A.S. will be holding elections Tuesday and Wednesday where students will have an opportunity to vote for senators as well as a referendum that would lower the GPA requirements for A.S. members.
The referendum will lower the GPA from 2.5 to 2.0.
In last year’s spring elections, students voted to raise the GPA requirement from 2.0 to 2.5.
The Senate decided to put it back on the ballot after voting on it, said Dan Monteleone, A.S. assistant director of elections.
He said some people had questions about the language as well as the pros and cons of the referendum.
“There was a belief that people weren’t sure what they were voting on,” Monteleone said.
He added that A.S. simplified the language and put it on the ballot for students to vote on again.
Senior Sheena Struble, 26, said she thinks the GPA should be even higher for senators.
“It (minimum GPA) should be 3.0,” the English major said. “It’s so easy to get a 3.0. There is no reason not to get it.”
Other students disagreed.
“The question is, who sets the standard,” said senior Jorge Moraga, 22, history and Central American studies major. “If they (senators) have a lower GPA, they may be focusing on their constituents. GPA is just one way to quantify a person’s ability to do their task at hand, but it’s not a full picture.”
Monteleone said he thinks people will vote in this semester’s election because of the referendum and the fact that the voting is online.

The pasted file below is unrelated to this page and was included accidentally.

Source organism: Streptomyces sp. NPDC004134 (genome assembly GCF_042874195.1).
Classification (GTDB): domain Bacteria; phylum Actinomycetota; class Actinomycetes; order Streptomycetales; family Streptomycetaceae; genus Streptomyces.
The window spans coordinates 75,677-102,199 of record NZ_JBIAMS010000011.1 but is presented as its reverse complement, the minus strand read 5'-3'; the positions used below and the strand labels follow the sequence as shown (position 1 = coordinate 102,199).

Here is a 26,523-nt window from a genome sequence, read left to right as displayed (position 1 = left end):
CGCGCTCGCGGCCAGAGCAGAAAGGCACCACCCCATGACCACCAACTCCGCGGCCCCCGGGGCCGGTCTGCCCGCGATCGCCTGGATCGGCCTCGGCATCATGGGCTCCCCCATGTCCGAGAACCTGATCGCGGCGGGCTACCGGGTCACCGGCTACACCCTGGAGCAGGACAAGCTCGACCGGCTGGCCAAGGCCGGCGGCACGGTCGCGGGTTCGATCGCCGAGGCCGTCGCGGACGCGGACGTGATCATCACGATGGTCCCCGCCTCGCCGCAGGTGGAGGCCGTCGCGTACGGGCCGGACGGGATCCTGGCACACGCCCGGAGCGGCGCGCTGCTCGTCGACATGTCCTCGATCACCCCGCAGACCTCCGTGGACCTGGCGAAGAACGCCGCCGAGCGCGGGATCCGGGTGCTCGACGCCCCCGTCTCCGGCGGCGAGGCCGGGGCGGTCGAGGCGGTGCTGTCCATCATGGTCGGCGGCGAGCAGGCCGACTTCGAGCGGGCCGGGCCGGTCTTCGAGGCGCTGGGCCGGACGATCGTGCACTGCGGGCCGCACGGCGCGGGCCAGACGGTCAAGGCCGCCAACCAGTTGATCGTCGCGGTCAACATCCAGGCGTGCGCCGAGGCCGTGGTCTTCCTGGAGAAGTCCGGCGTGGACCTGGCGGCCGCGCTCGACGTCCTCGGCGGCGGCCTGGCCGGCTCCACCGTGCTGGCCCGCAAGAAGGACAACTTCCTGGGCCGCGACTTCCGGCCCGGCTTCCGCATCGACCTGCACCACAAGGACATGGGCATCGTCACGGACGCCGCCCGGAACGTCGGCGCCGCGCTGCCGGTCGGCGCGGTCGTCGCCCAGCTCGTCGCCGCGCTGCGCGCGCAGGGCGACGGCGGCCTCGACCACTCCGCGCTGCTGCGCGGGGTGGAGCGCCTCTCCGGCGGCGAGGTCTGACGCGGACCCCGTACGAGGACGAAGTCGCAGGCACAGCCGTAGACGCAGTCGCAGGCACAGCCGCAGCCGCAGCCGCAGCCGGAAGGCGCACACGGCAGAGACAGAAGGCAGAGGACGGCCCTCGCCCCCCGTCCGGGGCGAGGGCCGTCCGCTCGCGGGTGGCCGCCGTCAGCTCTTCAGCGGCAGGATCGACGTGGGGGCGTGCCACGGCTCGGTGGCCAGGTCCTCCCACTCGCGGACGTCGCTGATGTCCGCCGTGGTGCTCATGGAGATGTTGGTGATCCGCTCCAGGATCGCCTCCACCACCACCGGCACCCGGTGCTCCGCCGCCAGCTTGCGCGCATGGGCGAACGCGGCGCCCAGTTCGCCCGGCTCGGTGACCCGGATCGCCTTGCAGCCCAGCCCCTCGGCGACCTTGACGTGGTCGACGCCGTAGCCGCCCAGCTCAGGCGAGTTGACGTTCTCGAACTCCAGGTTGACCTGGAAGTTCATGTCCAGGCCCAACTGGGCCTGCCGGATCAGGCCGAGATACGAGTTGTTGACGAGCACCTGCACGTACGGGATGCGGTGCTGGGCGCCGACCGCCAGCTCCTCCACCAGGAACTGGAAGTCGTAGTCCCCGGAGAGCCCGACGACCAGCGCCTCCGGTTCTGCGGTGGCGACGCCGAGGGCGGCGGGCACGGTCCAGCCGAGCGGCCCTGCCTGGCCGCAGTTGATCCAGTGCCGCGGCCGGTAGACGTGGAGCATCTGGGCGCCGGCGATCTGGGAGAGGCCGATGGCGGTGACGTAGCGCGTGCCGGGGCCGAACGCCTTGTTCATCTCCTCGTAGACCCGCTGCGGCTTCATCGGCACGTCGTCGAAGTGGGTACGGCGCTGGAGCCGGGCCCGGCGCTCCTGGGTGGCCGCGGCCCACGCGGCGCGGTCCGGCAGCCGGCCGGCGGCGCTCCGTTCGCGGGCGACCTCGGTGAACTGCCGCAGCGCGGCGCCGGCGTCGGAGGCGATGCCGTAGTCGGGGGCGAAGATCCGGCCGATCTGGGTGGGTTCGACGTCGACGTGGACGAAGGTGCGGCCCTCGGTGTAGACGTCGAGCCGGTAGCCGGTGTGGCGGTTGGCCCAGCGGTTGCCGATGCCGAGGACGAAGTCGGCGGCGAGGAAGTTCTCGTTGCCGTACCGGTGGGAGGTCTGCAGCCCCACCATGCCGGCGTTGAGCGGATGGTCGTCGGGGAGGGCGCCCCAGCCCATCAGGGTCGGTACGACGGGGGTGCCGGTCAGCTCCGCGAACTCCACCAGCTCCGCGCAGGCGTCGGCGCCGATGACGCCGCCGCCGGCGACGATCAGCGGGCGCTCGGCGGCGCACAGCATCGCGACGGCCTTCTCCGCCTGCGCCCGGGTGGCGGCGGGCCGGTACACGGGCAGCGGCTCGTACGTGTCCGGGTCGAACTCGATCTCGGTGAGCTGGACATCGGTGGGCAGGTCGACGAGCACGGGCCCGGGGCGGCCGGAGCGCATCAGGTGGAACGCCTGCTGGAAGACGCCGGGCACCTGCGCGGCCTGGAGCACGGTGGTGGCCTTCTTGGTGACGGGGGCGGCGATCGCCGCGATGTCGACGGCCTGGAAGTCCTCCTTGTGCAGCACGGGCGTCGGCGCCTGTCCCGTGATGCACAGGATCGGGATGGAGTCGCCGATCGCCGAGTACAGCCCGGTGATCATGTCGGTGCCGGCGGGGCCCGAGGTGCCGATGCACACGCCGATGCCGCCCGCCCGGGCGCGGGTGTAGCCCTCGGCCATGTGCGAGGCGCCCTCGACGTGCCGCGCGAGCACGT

“I’m hoping for a big turnout,” Monteleone said. “Students’ desire to bring back change will hopefully motivate people to vote.”
He said he hopes the involvement on campus with the Gubernatorial Election and the March 4 “Day of Protests,” which was state-wide protest on budget cuts, will help bring people out to vote in the A.S. elections.
Sophomore Abdul Sine, finance major, said he is probably not going to vote.
“I’m probably not voting because I’m not familiar with what’s going on on campus,” said the 19-year-old. “I can’t vote on what I don’t know.”
Last year’s turnout was the best since 2002- 2003, Monteleone said. In the spring elections, 2,007 students voted, while fall elections brought 1,608 people to the polls.
Spring turnout is usually larger because of the presidential elections, Monteleone said. He added that fall turnouts used to be the bigger turnout because students used to vote for the homecoming court.
Monteleone said the biggest turnout was in 1994-1995 when there was a referendum to increase student fees by $50. Originally in the fall, the referendum was an $80 fee increase, but it did not pass. It was then changed to a $50 increase for the spring election, which passed.
New candidates are Steven Zavala for lower division senator and Klementina Pavlova for the College of Social and Behavioral Sciences.
Candidates who are up for re-election are Ashley Walker for upper division senator, Cynthia Medrano for the College of Social and Behavioral Sciences and Jose Marin for lower division senator.
People will have a chance to see the candidates’ statements online today at csunas.org/elections.
Monteleone said there are eight seats with no candidates on the ballot. He encourages students to write in candidates or if they know of someone who would be good for the seat to encourage them to run for a write-in candidate.
Students will receive an e-mail on the morning of Election Day. It will have a personalized voting link in it, which will take them to their personalized voting ballot.
Each person can only vote for the specific college they are in and the division they are in.
Students will be able to vote online from 8 a.m. to 7 p.m on any computer or at one of the two polling stations on campus Nov. 9 and 10. The stations are located at the USU Plaza del Sol and on the Matador Bookstore Lawn.
There will also be information booths by the Arbor Grill and the Oviatt Library with information on how to vote and where the polling places are.
Additional reporting by